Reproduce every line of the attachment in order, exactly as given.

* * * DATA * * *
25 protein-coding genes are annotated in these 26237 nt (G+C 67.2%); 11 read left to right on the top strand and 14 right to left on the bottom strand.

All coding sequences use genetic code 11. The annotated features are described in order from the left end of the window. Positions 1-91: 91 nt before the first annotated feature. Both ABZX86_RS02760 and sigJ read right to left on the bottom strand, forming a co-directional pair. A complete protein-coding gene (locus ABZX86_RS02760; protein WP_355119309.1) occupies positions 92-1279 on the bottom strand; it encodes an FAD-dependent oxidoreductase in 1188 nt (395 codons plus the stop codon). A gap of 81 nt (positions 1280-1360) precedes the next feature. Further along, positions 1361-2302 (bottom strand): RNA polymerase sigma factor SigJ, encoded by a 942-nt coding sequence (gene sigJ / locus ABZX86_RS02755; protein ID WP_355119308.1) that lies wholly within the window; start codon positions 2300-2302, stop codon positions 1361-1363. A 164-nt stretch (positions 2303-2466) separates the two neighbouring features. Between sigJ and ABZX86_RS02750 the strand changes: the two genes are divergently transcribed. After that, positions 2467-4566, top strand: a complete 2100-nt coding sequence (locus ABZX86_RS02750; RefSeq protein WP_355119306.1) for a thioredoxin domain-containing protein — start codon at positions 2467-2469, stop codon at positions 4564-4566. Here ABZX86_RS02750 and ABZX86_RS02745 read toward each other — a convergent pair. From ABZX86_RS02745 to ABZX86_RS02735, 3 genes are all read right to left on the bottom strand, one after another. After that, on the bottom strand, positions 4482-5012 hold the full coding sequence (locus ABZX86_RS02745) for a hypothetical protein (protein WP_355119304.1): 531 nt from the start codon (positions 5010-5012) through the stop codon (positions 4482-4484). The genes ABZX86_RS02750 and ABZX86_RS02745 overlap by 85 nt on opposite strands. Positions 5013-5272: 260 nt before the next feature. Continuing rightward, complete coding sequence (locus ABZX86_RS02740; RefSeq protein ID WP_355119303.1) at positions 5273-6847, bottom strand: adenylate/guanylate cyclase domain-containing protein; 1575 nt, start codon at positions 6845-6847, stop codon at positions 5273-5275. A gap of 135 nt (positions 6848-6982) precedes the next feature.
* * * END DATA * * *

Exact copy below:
25 protein-coding genes are annotated in these 26237 nt (G+C 67.2%); 11 read left to right on the top strand and 14 right to left on the bottom strand.

All coding sequences use genetic code 11. The annotated features are described in order from the left end of the window. Positions 1-91: 91 nt before the first annotated feature. Both ABZX86_RS02760 and sigJ read right to left on the bottom strand, forming a co-directional pair. A complete protein-coding gene (locus ABZX86_RS02760; protein WP_355119309.1) occupies positions 92-1279 on the bottom strand; it encodes an FAD-dependent oxidoreductase in 1188 nt (395 codons plus the stop codon). A gap of 81 nt (positions 1280-1360) precedes the next feature. Further along, positions 1361-2302 (bottom strand): RNA polymerase sigma factor SigJ, encoded by a 942-nt coding sequence (gene sigJ / locus ABZX86_RS02755; protein ID WP_355119308.1) that lies wholly within the window; start codon positions 2300-2302, stop codon positions 1361-1363. A 164-nt stretch (positions 2303-2466) separates the two neighbouring features. Between sigJ and ABZX86_RS02750 the strand changes: the two genes are divergently transcribed. After that, positions 2467-4566, top strand: a complete 2100-nt coding sequence (locus ABZX86_RS02750; RefSeq protein WP_355119306.1) for a thioredoxin domain-containing protein — start codon at positions 2467-2469, stop codon at positions 4564-4566. Here ABZX86_RS02750 and ABZX86_RS02745 read toward each other — a convergent pair. From ABZX86_RS02745 to ABZX86_RS02735, 3 genes are all read right to left on the bottom strand, one after another. After that, on the bottom strand, positions 4482-5012 hold the full coding sequence (locus ABZX86_RS02745) for a hypothetical protein (protein WP_355119304.1): 531 nt from the start codon (positions 5010-5012) through the stop codon (positions 4482-4484). The genes ABZX86_RS02750 and ABZX86_RS02745 overlap by 85 nt on opposite strands. Positions 5013-5272: 260 nt before the next feature. Continuing rightward, complete coding sequence (locus ABZX86_RS02740; RefSeq protein ID WP_355119303.1) at positions 5273-6847, bottom strand: adenylate/guanylate cyclase domain-containing protein; 1575 nt, start codon at positions 6845-6847, stop codon at positions 5273-5275. A gap of 135 nt (positions 6848-6982) precedes the next feature.